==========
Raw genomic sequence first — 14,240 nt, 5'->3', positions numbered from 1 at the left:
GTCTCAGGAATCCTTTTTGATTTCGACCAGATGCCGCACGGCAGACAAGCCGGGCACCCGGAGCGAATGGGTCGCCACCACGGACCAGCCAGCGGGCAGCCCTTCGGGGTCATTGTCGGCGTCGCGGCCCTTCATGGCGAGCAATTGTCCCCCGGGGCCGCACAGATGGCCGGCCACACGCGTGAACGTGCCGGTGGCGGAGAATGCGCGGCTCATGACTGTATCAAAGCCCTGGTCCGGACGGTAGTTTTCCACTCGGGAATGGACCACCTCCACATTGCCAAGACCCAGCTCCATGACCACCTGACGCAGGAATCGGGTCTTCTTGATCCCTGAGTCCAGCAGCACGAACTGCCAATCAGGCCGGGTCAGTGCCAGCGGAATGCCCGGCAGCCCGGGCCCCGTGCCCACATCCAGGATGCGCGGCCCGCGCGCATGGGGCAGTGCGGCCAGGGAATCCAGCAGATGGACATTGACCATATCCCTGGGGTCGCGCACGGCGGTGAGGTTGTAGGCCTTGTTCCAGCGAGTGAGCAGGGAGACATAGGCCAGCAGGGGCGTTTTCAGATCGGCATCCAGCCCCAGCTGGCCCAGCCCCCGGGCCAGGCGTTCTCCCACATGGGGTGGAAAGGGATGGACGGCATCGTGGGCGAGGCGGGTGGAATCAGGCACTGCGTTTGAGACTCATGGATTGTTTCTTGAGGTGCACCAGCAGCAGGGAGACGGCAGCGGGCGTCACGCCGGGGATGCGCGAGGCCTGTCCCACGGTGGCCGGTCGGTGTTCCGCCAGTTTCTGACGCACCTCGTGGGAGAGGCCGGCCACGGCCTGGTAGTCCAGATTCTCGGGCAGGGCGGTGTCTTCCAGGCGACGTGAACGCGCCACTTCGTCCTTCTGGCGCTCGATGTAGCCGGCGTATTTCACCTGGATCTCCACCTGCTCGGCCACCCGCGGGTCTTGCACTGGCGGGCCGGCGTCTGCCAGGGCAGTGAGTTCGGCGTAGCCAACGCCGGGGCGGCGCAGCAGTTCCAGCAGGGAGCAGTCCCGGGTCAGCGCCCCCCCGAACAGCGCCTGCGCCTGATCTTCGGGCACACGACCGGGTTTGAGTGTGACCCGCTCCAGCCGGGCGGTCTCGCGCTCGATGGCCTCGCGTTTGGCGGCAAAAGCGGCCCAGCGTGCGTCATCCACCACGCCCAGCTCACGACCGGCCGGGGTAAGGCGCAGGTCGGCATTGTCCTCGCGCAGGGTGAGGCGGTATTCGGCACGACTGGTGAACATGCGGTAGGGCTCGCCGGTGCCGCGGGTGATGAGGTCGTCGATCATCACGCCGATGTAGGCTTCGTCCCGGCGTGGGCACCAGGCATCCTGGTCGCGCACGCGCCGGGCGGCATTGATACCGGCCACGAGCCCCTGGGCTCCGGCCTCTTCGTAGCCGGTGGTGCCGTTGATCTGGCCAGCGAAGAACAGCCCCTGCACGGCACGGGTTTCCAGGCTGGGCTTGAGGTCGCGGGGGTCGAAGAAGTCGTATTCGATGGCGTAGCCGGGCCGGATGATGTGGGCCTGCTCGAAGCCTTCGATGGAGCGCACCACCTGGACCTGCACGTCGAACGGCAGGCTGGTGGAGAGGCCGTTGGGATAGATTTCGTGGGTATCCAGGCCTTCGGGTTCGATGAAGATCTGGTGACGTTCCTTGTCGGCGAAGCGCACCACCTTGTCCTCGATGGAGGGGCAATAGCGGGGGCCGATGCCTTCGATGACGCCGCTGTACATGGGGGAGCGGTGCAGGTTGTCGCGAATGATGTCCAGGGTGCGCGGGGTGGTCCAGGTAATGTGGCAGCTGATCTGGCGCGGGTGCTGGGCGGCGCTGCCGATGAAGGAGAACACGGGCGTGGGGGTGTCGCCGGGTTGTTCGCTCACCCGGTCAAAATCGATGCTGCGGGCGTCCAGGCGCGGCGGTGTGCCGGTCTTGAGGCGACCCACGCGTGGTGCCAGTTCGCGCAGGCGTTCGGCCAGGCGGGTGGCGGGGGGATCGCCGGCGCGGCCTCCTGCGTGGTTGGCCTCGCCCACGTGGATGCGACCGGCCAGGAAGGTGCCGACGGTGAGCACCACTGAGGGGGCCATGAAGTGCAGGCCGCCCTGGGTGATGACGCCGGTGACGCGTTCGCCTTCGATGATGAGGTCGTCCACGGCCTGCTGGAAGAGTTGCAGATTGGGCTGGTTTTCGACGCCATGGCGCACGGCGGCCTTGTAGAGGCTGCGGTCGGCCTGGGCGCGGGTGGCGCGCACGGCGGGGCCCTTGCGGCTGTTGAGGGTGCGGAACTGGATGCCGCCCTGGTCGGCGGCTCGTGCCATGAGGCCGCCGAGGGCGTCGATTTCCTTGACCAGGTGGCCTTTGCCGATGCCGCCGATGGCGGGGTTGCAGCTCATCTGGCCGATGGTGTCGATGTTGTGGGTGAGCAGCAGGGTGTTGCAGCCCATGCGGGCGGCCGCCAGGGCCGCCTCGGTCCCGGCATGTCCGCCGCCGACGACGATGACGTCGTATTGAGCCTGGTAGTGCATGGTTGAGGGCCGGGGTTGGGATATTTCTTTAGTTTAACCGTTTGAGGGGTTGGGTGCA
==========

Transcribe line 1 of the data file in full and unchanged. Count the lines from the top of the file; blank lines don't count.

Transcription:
Raw genomic sequence first — 14,240 nt, 5'->3', positions numbered from 1 at the left: